It’s just several small blocks, tucked away in the heart of Old Howard Beach, but the area known as Coleman Square is full of history and meaning for the community it has served for nearly a century.
And despite the fact that it’s geographical space is small in comparison to the rest of Howard Beach, Coleman Square or Lilly Place as it was known in 1922, was the first area of Howard Beach (officially named in 1916) to be developed.
Developers had begun construction in the town named Ramblersville, with the building of the LIRR station in 1905, with a post office soon to follow.
With most of Howard Beach being a marshland, only the land to the east of the station, Coleman Square, was slated for development. There near Russell Street and 102nd Street, stood many small fishing bungalows off Hawtree Creek and Jamaica Bay. The area then known as Ramblersville, became known as Hamilton Beach, where in 1922, builders began to sell lots for $690.
Now, ninety years later, Coleman Square is a busy hub that provides the immediate population with all the staples of a little town. Stores and sevice enterprise fill the small area and continue to provide residents with goods and services without having to travel to the larger strip on Cross Bay Boulevard.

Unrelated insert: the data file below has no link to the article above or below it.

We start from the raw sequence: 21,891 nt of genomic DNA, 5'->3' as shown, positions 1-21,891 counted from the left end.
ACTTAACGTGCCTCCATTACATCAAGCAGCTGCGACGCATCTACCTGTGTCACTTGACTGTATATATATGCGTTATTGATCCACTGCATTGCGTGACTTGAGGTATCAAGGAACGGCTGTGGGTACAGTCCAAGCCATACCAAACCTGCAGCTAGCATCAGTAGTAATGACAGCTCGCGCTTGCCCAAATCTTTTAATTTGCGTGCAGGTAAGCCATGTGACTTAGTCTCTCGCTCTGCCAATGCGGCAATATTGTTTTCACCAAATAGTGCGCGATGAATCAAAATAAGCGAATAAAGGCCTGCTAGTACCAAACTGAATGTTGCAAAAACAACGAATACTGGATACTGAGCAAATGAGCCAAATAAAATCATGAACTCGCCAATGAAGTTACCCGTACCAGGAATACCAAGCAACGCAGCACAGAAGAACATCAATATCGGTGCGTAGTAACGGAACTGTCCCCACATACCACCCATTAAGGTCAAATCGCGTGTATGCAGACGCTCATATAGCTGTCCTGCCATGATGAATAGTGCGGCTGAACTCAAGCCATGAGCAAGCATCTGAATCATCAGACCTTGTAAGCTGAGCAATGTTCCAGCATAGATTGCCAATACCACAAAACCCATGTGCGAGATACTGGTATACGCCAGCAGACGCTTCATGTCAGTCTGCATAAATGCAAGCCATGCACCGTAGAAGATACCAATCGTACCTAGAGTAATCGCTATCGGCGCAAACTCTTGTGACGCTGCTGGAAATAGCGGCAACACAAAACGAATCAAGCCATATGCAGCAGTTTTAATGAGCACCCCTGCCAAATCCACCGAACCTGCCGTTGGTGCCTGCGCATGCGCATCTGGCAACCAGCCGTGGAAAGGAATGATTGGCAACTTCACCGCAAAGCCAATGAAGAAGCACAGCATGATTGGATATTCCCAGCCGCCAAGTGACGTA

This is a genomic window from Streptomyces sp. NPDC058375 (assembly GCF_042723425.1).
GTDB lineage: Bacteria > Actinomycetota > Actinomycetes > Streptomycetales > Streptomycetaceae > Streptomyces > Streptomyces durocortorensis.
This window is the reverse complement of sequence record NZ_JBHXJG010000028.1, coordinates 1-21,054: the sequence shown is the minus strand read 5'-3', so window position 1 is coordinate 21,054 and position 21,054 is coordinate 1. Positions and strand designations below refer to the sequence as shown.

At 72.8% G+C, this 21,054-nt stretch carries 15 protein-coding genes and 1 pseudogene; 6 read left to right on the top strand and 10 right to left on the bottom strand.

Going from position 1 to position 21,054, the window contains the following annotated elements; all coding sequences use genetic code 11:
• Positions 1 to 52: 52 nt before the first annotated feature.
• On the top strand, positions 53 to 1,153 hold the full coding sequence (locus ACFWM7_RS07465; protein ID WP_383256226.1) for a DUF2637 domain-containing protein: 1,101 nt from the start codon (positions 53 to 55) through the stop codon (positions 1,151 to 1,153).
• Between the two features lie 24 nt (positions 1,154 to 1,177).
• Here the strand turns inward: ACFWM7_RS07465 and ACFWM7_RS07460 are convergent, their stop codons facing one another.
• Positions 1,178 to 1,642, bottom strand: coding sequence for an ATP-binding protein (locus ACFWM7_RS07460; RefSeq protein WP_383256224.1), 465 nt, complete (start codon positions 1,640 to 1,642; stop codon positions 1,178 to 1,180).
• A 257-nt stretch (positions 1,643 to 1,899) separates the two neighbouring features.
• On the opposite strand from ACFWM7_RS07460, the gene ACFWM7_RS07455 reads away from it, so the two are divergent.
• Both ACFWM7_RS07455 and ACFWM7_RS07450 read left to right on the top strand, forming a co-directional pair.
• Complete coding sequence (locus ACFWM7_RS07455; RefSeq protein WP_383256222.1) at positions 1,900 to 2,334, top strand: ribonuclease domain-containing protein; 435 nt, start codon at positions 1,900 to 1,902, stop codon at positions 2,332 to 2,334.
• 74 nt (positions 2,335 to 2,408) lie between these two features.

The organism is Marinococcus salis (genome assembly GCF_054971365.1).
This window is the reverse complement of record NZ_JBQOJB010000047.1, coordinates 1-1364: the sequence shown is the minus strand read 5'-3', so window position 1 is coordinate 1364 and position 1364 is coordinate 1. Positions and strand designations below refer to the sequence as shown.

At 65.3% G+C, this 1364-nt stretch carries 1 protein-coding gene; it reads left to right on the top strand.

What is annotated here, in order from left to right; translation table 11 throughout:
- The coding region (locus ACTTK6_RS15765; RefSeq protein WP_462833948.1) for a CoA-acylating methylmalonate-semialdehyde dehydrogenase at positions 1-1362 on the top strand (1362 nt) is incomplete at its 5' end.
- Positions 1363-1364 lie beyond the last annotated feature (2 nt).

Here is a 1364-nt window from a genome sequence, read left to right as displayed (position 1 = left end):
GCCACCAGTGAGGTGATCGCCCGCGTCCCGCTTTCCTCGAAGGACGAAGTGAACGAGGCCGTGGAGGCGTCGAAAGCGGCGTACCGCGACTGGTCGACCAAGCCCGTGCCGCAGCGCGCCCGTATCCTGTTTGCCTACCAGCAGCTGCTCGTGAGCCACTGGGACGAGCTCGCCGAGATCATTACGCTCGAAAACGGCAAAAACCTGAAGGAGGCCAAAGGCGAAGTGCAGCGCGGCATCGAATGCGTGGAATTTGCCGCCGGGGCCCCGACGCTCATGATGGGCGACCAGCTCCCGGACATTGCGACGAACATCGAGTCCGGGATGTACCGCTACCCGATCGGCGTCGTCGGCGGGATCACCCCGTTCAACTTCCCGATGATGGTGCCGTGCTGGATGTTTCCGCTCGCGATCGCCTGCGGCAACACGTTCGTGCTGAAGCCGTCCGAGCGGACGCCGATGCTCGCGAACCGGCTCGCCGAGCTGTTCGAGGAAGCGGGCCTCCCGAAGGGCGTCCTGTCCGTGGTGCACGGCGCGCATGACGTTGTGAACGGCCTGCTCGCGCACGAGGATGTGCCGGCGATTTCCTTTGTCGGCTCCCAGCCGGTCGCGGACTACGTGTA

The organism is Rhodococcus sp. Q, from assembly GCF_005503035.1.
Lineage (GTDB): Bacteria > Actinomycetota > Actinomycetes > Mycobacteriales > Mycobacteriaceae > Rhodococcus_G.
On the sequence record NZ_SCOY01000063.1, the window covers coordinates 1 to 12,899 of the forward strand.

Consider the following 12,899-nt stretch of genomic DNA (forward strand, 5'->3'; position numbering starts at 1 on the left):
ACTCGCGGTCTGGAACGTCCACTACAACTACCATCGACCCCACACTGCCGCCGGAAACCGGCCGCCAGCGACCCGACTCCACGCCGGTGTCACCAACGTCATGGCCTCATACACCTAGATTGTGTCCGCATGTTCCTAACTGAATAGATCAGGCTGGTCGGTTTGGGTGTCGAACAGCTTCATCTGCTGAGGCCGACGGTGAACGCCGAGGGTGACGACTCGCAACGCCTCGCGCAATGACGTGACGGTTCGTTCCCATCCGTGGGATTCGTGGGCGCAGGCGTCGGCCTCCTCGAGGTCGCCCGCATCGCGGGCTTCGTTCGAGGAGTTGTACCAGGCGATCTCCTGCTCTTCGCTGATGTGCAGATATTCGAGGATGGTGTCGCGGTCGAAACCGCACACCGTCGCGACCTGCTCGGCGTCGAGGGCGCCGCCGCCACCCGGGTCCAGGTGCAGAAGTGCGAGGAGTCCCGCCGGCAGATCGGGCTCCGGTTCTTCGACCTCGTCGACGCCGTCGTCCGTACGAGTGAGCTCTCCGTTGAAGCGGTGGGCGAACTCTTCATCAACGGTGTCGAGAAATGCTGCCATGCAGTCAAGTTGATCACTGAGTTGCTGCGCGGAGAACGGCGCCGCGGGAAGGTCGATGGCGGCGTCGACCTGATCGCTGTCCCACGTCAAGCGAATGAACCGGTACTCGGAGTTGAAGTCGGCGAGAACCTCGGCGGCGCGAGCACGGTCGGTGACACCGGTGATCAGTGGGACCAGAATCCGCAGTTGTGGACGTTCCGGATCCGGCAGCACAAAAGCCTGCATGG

But on October 29, 2012 Hurricane Sandy ripped through the whole of Coleman Square ferociously, leaving nothing but devastation and destruction in its wake. Virtually every business was destroyed, taking on 10-12 feet of water in every business.
Stores and shops remained closed for months with many of their futures uncertain. Businesses that had been in the square for years as well as those who were new to town remined despeerately uncertain about thier future.
The only direct entrance to Coleman Square was virtually impassable for weeks following the storm because National Grid was forced to come in and tear up the street to complete a gas line installation project.
Business owners seeking a way back to normalcy were faced with more complications and an incessanst sea of paperwork. It seemed to them that the government was making it more difficult than it had to be to restore the tiny hamlet to its former state.
But now, after having faced the trials and tribulations of reconstruction, the little square is back in full swing. It’s centerpiece, a memorial to fallen veterans who were residents of the community, went basically unharmed, and is surrounded by a full compliment of businesses and still growing.
Although there are still a few vacancies in town, residents say they are hopeful that the resurgence will continue with the addition of new enterprise.
Coleman Square, the few block radius that is no stranger to constant flooding, has taken it on the chin and continues to add to a diversified collection of enterprise.
Stop by and visit!
By Samantha Geary